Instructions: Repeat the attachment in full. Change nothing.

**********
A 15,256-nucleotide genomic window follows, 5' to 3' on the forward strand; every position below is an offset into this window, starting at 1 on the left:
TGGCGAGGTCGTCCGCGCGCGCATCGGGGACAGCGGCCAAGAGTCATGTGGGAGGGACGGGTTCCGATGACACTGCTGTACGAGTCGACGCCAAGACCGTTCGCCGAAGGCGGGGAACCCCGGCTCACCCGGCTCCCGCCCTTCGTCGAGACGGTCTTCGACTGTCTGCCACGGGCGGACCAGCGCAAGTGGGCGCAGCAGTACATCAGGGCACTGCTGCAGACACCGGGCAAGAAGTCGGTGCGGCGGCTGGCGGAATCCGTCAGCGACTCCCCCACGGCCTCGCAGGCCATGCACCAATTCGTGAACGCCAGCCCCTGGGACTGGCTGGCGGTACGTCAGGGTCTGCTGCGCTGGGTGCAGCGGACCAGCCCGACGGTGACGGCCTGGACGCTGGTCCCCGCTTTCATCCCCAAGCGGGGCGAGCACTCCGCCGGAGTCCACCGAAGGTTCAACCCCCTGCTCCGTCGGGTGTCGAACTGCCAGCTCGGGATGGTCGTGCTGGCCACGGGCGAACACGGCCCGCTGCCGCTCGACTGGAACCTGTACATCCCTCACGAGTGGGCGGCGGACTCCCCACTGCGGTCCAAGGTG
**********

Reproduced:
A 15,256-nucleotide genomic window follows, 5' to 3' on the forward strand; every position below is an offset into this window, starting at 1 on the left:
TGGCGAGGTCGTCCGCGCGCGCATCGGGGACAGCGGCCAAGAGTCATGTGGGAGGGACGGGTTCCGATGACACTGCTGTACGAGTCGACGCCAAGACCGTTCGCCGAAGGCGGGGAACCCCGGCTCACCCGGCTCCCGCCCTTCGTCGAGACGGTCTTCGACTGTCTGCCACGGGCGGACCAGCGCAAGTGGGCGCAGCAGTACATCAGGGCACTGCTGCAGACACCGGGCAAGAAGTCGGTGCGGCGGCTGGCGGAATCCGTCAGCGACTCCCCCACGGCCTCGCAGGCCATGCACCAATTCGTGAACGCCAGCCCCTGGGACTGGCTGGCGGTACGTCAGGGTCTGCTGCGCTGGGTGCAGCGGACCAGCCCGACGGTGACGGCCTGGACGCTGGTCCCCGCTTTCATCCCCAAGCGGGGCGAGCACTCCGCCGGAGTCCACCGAAGGTTCAACCCCCTGCTCCGTCGGGTGTCGAACTGCCAGCTCGGGATGGTCGTGCTGGCCACGGGCGAACACGGCCCGCTGCCGCTCGACTGGAACCTGTACATCCCTCACGAGTGGGCGGCGGACTCCCCACTGCGGTCCAAGGTG